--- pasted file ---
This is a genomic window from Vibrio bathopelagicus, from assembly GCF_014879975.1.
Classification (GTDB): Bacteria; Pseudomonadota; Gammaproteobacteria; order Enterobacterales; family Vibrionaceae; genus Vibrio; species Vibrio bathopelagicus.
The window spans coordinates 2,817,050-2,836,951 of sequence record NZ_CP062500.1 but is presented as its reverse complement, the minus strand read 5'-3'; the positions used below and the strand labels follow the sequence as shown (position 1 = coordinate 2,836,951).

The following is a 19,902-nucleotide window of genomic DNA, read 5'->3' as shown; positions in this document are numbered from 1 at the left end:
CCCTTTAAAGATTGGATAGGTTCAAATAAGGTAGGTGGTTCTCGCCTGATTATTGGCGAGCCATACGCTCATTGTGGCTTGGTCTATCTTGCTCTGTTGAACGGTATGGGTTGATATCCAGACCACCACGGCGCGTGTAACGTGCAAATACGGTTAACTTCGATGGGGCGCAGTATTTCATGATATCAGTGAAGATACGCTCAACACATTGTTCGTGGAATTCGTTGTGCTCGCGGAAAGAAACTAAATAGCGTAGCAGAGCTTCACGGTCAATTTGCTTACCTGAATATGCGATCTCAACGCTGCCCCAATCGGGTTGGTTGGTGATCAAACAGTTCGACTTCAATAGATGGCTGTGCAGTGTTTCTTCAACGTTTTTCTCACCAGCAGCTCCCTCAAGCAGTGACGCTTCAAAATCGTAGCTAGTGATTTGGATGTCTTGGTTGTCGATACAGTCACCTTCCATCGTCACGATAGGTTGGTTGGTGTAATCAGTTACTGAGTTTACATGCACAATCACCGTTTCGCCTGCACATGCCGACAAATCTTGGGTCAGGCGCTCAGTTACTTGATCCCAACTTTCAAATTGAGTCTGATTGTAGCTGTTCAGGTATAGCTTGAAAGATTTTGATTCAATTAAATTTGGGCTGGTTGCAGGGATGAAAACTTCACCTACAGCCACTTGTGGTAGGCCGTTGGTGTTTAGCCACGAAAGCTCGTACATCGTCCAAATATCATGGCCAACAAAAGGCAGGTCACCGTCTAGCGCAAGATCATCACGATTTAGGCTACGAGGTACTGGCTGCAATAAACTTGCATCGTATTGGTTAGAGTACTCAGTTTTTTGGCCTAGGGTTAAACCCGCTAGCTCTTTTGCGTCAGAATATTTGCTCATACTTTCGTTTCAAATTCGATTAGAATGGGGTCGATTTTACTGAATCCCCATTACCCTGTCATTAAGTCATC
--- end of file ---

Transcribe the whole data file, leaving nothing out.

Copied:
This is a genomic window from Vibrio bathopelagicus, from assembly GCF_014879975.1.
Classification (GTDB): Bacteria; Pseudomonadota; Gammaproteobacteria; order Enterobacterales; family Vibrionaceae; genus Vibrio; species Vibrio bathopelagicus.
The window spans coordinates 2,817,050-2,836,951 of sequence record NZ_CP062500.1 but is presented as its reverse complement, the minus strand read 5'-3'; the positions used below and the strand labels follow the sequence as shown (position 1 = coordinate 2,836,951).

The following is a 19,902-nucleotide window of genomic DNA, read 5'->3' as shown; positions in this document are numbered from 1 at the left end:
CCCTTTAAAGATTGGATAGGTTCAAATAAGGTAGGTGGTTCTCGCCTGATTATTGGCGAGCCATACGCTCATTGTGGCTTGGTCTATCTTGCTCTGTTGAACGGTATGGGTTGATATCCAGACCACCACGGCGCGTGTAACGTGCAAATACGGTTAACTTCGATGGGGCGCAGTATTTCATGATATCAGTGAAGATACGCTCAACACATTGTTCGTGGAATTCGTTGTGCTCGCGGAAAGAAACTAAATAGCGTAGCAGAGCTTCACGGTCAATTTGCTTACCTGAATATGCGATCTCAACGCTGCCCCAATCGGGTTGGTTGGTGATCAAACAGTTCGACTTCAATAGATGGCTGTGCAGTGTTTCTTCAACGTTTTTCTCACCAGCAGCTCCCTCAAGCAGTGACGCTTCAAAATCGTAGCTAGTGATTTGGATGTCTTGGTTGTCGATACAGTCACCTTCCATCGTCACGATAGGTTGGTTGGTGTAATCAGTTACTGAGTTTACATGCACAATCACCGTTTCGCCTGCACATGCCGACAAATCTTGGGTCAGGCGCTCAGTTACTTGATCCCAACTTTCAAATTGAGTCTGATTGTAGCTGTTCAGGTATAGCTTGAAAGATTTTGATTCAATTAAATTTGGGCTGGTTGCAGGGATGAAAACTTCACCTACAGCCACTTGTGGTAGGCCGTTGGTGTTTAGCCACGAAAGCTCGTACATCGTCCAAATATCATGGCCAACAAAAGGCAGGTCACCGTCTAGCGCAAGATCATCACGATTTAGGCTACGAGGTACTGGCTGCAATAAACTTGCATCGTATTGGTTAGAGTACTCAGTTTTTTGGCCTAGGGTTAAACCCGCTAGCTCTTTTGCGTCAGAATATTTGCTCATACTTTCGTTTCAAATTCGATTAGAATGGGGTCGATTTTACTGAATCCCCATTACCCTGTCATTAAGTCATC